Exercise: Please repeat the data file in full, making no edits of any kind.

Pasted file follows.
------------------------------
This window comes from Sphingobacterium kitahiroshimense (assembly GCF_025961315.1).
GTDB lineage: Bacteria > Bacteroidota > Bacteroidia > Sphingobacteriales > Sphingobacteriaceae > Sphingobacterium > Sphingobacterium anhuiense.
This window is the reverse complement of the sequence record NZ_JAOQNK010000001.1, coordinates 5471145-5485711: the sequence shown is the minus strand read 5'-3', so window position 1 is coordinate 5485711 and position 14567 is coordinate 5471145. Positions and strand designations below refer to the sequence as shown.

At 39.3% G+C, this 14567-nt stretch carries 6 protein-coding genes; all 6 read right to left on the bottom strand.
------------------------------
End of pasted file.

This window comes from Sphingobacterium kitahiroshimense (assembly GCF_025961315.1).
GTDB lineage: Bacteria > Bacteroidota > Bacteroidia > Sphingobacteriales > Sphingobacteriaceae > Sphingobacterium > Sphingobacterium anhuiense.
This window is the reverse complement of the sequence record NZ_JAOQNK010000001.1, coordinates 5471145-5485711: the sequence shown is the minus strand read 5'-3', so window position 1 is coordinate 5485711 and position 14567 is coordinate 5471145. Positions and strand designations below refer to the sequence as shown.

At 39.3% G+C, this 14567-nt stretch carries 6 protein-coding genes; all 6 read right to left on the bottom strand.